Minnick's run a national bellwether

A centrist Democrat in a Republican Idaho, the former Walla Wallan is up for re-election to Congress



A young Walt Minnick is shown on his family farm where he grew up on Middle Waitsburg Road.


U.S. Rep. Walt Minnick shakes hands with a constituent during a parade in Caldwell, Idaho, on July 3.



A Walla Walla native's bid to be re-elected to Congress has captured the attention of the nation's political observers for a couple of reasons.

First, it's interesting. U.S. Rep. Walt Minnick is a political oddity - a Democrat elected in Idaho, a very conservative and very Republican state.

Second, political junkies, party insiders and pundits have turned their attention to the race between Minnick and his GOP challenger, Raul Labrador, as a way to take the country's political pulse going into this fall's congressional elections.

Mostly, political observers want to know just how strong the Republican brand will be in November. Will any Republican trump a Democrat just because he or she is a Republican?

What's going on in Idaho's 1st Congressional District, which essentially covers the western half of the state, could shed some light on that question.

Minnick isn't a typical left-of-center Democrat, and he's very proud of it.

"I am a fiscally conservative Blue Dog Democrat," Minnick said in a recent interview. "I am the Democrat who leas t votes with my party in Washington."

If Minnick lived in any other state than Idaho, he would probably be a Republican. But the Republican Party in Idaho is controlled by the right wing, and Minnick didn't like the direction it was taking his state.

Minnick's roots are Republican, and his politics tend to be centrist. "I am very much a middle-of-the-road type person."

Minnick sees himself as a fiscal conservative and a social moderate.

"I grew up in a Republican family on Middle Waitsburg Road (the son of Dorothy and Shine Minnick)."

Minnick has garnered the endorsements - and donations - from many people and organizations that tend to favor Republicans. The U.S. Chamber of Commerce has endorsed his campaign, as has the Tea Party Express, although the recent flap over racism has caused Minnick to distance himself from that endorsement.

In addition, Minnick has support from Idaho's business leaders, many of whom generally contribute to GOP campaigns.

Perhaps this isn't surprising, since Minnick was one of Idaho's business leaders before being elected to Congress in 2008. He has spent the bulk of his adult life in Boise, where he worked in the forest products industry, eventually becoming CEO of a high-tech wood products company.

Minnick also raised capital to start a chain of retail nurseries, SummerWinds Garden Centers, which he ran until he was elected to Congress in 2008.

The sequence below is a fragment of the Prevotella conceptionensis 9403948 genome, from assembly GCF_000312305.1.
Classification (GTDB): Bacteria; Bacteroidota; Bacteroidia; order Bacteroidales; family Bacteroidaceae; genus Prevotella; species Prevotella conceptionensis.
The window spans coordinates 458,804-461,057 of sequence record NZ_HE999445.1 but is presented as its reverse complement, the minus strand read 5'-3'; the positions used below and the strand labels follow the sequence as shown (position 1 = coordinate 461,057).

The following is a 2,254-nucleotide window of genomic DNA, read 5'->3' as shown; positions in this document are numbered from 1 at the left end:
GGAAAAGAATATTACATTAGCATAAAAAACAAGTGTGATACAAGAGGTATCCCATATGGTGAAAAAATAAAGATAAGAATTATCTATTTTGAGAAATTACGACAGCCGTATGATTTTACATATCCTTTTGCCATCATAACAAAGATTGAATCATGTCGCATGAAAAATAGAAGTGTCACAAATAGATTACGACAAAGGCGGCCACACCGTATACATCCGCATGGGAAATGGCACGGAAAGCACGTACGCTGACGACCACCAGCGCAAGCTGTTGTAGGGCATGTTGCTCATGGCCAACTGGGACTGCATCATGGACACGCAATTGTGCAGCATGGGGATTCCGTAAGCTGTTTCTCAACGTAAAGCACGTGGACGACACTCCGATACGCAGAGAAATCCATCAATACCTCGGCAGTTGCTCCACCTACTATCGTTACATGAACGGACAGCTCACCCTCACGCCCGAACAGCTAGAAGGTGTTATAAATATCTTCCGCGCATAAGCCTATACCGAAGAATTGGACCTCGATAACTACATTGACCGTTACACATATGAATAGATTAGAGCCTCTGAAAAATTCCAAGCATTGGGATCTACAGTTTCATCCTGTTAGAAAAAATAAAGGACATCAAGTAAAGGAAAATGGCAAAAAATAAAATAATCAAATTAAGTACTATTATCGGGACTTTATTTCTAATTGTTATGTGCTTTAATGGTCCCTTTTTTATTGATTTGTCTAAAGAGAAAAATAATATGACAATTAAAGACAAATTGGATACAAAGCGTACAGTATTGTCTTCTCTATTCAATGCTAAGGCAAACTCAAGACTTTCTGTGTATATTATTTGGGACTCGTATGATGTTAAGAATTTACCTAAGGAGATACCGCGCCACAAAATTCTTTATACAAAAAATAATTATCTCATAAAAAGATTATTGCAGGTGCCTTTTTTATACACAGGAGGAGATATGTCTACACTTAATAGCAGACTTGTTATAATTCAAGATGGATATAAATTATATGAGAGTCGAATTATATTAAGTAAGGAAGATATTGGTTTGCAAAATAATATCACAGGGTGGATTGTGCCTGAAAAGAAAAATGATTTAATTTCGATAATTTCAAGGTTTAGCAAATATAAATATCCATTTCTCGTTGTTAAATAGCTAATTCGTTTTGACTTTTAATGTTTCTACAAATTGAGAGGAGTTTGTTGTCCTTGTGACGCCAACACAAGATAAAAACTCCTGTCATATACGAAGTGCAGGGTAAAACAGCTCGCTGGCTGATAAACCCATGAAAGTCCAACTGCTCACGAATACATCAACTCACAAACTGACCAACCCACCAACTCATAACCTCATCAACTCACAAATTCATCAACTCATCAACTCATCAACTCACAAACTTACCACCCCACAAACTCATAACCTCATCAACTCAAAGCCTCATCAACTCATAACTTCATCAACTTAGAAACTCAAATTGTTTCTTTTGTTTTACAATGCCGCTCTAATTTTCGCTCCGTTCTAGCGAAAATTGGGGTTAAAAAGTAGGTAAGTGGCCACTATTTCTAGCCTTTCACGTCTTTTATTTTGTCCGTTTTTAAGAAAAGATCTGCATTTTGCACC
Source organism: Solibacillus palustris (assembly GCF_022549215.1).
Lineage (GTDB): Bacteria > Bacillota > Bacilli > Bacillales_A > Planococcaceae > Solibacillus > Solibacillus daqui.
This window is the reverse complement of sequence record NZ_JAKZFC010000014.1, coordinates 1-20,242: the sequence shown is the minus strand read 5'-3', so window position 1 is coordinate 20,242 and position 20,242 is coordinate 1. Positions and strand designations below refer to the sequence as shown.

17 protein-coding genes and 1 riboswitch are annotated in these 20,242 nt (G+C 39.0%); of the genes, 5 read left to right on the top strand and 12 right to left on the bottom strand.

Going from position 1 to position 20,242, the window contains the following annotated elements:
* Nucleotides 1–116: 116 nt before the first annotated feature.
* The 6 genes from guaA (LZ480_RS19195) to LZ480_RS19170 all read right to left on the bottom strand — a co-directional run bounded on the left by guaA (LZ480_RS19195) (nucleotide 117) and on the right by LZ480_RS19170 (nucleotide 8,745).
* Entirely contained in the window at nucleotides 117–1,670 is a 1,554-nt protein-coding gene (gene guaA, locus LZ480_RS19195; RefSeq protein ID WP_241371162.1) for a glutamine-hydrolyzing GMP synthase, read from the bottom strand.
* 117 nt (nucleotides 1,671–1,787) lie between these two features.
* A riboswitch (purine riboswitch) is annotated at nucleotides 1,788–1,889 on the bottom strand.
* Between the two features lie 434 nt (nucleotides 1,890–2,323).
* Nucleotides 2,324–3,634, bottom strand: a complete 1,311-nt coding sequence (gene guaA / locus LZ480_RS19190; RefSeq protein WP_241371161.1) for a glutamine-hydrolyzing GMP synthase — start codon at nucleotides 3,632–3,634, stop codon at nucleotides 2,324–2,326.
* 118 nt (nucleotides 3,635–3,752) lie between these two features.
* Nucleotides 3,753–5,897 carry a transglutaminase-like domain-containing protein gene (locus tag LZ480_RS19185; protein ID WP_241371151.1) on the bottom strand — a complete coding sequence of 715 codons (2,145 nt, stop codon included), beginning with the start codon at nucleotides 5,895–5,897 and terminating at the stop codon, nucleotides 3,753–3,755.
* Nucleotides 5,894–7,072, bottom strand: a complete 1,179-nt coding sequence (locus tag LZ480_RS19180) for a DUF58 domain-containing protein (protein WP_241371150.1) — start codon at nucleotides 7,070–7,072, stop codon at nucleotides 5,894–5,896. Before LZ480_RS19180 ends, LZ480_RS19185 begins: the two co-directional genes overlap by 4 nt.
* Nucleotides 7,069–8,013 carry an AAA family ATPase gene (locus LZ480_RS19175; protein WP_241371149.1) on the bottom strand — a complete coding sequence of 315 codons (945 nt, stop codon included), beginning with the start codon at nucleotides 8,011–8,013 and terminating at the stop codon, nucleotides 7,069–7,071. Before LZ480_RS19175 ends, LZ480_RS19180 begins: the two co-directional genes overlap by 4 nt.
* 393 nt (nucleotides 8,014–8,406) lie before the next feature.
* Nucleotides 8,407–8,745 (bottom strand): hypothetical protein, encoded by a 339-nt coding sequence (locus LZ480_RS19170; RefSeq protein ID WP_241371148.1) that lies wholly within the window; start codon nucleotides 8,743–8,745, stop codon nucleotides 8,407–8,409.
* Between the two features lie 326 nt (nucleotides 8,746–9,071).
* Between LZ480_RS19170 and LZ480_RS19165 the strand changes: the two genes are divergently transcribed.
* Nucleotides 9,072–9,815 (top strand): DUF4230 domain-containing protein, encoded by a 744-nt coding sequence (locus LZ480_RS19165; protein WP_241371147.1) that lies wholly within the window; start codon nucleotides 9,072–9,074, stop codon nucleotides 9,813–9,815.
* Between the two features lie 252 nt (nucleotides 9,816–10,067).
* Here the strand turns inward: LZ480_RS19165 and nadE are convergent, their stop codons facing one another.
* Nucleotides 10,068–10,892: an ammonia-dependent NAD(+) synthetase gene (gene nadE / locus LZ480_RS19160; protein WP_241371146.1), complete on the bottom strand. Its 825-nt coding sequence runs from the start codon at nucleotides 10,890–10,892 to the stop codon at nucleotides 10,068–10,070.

Minnick didn't consider himself a politician or a Democrat before he became a candidate. He saw himself as an independent. According to his Wikipedia posting, Minnick was recruited to run against incumbent Sen. Larry Craig in 1996 by then-Sen. Bob Kerrey of Nebraska. Minnick had originally intended to enter the race as an independent, but was convinced to run as a Democrat by former Idaho Gov. Cecil Andrus.

Minnick lost to Craig, returning to the business world until 2008 when he once again ran as a Democrat for a seat in Congress. This time he won - albeit narrowly.

Minnick, in our conversation, said he agreed to become a Democratic candidate because of his support for education.

"Our kids need education - the key to success is intellectual firepower," Minnick said.

This position is not held exclusively by Democrats. Many Republicans feel the same way. But in Idaho's Republican Party the hard right was apparently obscuring that vision.

Minnick's Republican roots are deep, including working in a Republican White House.

The 1960 Walla Walla High School graduate went to Whitman College and then graduated from business school and law school at Harvard. After that, he worked as lawyer in private practice in Portland until he went into the U.S. Army, eventually working in the Pentagon.

He then spent more than three years in the 1970s working in the Nixon White House in drug enforcement, helping to create what is now the DEA and Border Patrol.

But Minnick resigned from the White House in protest over Watergate. "I was the second member of the Nixon White House to resign," he said with pride in his voice.

Today, Minnick sounds just as proud of being a Democrat in a red state from a district in which just 36 percent of voters cast their ballot for President Obama. Minnick ran against the grain, and he won.

Will he win this time around? Indications are it will be a close race, although Minnick, because of his business connections, already has a million-dollar advantage in fundraising.

Minnick might need every penny, because his race has been targeted by Republicans at the national level. The party wasn't happy about losing the seat two years ago, and because Idaho is so conservative, party leaders believe their candidate, Labrador, can win.

John McArdle, writing for a respected information source for political insiders, Congressional Quarterly's Roll Call, noted the GOP has been focused on taking back the congressional seat this year.

"But Minnick is proving to be an especially tough nut to crack, even in a very Republican-friendly election environment," McArdle wrote.

U-B Editorial Page Editor Rick Eskil can be reached at 509-526-8309 or rickeskil@wwub.com .


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